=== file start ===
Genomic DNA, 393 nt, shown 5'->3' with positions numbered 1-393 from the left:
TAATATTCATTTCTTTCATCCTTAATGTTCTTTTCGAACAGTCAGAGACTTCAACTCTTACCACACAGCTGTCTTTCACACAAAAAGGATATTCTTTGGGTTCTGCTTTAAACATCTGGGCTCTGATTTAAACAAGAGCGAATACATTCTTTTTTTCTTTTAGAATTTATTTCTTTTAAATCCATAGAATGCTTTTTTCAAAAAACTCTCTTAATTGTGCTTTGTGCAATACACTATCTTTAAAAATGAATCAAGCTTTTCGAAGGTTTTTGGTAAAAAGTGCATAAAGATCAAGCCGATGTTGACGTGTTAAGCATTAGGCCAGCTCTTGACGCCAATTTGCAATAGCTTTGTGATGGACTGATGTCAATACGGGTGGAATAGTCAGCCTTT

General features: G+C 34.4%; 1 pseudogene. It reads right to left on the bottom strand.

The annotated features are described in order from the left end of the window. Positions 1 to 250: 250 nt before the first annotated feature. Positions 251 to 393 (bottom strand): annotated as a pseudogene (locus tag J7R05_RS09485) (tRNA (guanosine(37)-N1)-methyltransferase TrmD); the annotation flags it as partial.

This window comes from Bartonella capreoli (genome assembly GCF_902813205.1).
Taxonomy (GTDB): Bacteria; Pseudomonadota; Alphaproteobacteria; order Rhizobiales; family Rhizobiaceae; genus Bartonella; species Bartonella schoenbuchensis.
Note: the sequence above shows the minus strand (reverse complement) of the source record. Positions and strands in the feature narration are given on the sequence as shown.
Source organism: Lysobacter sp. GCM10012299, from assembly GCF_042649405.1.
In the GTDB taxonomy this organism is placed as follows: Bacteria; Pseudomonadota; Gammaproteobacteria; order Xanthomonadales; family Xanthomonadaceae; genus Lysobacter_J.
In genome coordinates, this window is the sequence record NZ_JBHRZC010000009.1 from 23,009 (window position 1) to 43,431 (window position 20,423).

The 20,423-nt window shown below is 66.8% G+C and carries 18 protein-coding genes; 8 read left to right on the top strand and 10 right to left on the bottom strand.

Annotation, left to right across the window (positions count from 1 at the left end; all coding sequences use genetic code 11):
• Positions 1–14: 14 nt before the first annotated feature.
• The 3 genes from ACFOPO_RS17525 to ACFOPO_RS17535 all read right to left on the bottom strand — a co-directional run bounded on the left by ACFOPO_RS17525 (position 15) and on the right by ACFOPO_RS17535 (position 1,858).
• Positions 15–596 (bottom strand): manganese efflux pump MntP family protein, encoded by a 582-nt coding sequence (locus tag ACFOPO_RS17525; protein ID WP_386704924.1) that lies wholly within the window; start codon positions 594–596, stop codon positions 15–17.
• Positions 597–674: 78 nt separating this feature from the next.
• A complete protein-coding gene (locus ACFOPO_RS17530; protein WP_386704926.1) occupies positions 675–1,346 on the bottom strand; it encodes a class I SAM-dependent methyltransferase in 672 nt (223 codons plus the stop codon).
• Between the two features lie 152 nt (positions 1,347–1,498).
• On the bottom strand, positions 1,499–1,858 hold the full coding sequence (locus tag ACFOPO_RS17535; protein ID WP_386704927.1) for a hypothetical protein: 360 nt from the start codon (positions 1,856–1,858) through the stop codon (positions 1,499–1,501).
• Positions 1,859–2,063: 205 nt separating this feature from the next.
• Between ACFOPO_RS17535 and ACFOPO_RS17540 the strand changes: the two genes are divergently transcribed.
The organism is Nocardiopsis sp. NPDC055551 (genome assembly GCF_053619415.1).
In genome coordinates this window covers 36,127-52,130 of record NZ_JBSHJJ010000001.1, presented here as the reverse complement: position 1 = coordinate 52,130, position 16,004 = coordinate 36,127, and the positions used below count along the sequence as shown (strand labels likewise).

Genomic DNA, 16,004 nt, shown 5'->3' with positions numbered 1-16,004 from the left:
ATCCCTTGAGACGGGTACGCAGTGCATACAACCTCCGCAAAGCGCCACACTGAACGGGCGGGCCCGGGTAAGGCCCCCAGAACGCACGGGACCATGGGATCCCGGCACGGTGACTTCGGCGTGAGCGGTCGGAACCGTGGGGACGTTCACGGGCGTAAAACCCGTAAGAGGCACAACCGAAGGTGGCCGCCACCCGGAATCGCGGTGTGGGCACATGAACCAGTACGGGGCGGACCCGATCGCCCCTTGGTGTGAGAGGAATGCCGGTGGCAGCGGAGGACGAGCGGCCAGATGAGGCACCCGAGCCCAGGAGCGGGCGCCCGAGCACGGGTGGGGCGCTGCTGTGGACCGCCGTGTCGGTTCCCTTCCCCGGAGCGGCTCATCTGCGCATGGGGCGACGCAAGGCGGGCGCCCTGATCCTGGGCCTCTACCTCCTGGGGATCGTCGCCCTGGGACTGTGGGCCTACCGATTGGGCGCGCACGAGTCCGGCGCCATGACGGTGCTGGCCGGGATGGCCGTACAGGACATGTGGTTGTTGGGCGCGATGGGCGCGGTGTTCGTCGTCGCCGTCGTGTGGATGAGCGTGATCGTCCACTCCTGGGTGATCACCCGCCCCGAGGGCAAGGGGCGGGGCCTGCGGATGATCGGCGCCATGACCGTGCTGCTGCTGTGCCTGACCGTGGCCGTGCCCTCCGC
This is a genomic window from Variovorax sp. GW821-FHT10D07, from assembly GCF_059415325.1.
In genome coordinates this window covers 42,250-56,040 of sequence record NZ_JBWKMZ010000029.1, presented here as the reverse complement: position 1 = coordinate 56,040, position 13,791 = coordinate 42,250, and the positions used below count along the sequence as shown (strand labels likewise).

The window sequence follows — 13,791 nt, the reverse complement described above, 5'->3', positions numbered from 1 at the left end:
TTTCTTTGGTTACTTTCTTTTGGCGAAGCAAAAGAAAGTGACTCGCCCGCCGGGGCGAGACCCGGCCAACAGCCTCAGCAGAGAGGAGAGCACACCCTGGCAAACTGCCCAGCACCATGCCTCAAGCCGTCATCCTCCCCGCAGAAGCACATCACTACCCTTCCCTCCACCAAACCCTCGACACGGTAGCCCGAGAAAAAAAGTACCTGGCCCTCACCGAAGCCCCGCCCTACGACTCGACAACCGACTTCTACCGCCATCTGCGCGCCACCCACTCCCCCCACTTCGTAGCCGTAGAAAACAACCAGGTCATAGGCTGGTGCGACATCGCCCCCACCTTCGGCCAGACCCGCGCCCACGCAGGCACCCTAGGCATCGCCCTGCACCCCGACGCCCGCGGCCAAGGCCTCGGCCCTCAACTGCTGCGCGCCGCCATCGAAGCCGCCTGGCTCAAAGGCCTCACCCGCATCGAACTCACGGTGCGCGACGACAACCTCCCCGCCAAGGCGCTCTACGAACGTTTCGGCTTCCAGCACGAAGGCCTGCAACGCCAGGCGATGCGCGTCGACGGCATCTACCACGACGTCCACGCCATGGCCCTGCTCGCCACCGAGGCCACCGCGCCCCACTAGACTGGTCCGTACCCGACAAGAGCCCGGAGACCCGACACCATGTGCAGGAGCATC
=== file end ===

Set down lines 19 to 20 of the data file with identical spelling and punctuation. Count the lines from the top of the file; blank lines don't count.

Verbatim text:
• On the bottom strand, positions 1,499–1,858 hold the full coding sequence (locus tag ACFOPO_RS17535; protein ID WP_386704927.1) for a hypothetical protein: 360 nt from the start codon (positions 1,856–1,858) through the stop codon (positions 1,499–1,501).
• Positions 1,859–2,063: 205 nt separating this feature from the next.